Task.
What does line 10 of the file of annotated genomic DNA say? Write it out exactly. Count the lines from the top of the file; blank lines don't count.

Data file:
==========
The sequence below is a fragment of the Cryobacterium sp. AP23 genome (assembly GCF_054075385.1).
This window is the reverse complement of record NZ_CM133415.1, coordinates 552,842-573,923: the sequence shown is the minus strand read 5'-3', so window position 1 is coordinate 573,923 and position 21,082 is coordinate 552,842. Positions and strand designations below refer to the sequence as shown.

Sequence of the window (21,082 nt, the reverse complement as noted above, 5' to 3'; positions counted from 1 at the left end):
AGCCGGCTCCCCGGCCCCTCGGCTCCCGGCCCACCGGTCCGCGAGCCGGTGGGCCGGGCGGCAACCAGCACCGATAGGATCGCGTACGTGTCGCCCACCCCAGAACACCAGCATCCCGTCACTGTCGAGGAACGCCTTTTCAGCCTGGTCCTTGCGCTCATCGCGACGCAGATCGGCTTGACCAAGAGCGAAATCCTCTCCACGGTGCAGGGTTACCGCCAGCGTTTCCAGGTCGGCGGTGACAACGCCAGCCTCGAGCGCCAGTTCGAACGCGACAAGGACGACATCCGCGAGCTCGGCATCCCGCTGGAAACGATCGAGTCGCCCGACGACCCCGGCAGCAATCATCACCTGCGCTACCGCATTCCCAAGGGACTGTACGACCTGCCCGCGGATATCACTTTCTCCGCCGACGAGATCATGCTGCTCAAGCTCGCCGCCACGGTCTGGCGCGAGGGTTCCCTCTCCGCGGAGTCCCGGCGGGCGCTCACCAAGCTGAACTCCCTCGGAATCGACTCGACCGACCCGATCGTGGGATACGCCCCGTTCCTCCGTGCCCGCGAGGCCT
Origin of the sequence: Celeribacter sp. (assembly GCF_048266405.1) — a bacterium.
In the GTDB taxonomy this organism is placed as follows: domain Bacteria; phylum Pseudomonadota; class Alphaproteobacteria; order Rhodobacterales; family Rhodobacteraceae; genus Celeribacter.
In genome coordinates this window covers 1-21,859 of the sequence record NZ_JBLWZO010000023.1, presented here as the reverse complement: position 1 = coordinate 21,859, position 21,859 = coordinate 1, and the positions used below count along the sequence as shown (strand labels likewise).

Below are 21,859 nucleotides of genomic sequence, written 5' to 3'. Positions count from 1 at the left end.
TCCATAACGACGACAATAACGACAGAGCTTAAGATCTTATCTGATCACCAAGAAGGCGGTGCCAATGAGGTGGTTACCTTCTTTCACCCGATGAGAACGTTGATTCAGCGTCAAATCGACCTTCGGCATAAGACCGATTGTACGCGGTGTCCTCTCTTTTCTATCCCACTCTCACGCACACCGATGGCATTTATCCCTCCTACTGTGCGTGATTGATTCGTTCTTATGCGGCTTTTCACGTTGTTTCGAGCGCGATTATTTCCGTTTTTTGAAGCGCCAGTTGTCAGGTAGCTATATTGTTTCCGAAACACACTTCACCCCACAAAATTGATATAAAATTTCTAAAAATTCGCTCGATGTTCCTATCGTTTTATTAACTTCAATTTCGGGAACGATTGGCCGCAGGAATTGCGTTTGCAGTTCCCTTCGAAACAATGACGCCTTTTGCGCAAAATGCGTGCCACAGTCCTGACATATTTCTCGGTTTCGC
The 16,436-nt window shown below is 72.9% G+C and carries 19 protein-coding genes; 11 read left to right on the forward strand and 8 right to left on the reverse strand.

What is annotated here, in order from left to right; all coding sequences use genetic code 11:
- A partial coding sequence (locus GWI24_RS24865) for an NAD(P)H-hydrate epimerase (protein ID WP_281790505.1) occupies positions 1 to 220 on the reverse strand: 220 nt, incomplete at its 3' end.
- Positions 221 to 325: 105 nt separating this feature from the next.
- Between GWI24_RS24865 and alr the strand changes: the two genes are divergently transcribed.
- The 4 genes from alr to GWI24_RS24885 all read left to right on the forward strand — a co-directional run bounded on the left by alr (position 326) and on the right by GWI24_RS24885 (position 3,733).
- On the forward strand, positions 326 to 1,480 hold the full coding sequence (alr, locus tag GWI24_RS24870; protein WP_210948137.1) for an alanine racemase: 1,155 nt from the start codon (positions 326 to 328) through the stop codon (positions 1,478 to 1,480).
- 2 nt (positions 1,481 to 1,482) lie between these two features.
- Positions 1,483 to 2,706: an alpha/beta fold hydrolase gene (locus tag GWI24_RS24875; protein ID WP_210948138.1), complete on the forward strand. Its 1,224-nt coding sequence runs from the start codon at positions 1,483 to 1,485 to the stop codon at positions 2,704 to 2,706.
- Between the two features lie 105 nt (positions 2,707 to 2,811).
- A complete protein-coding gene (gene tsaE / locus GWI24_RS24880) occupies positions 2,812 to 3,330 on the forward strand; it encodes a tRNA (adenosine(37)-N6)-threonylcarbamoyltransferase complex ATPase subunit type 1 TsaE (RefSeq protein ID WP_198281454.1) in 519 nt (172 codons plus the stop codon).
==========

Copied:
The 16,436-nt window shown below is 72.9% G+C and carries 19 protein-coding genes; 11 read left to right on the forward strand and 8 right to left on the reverse strand.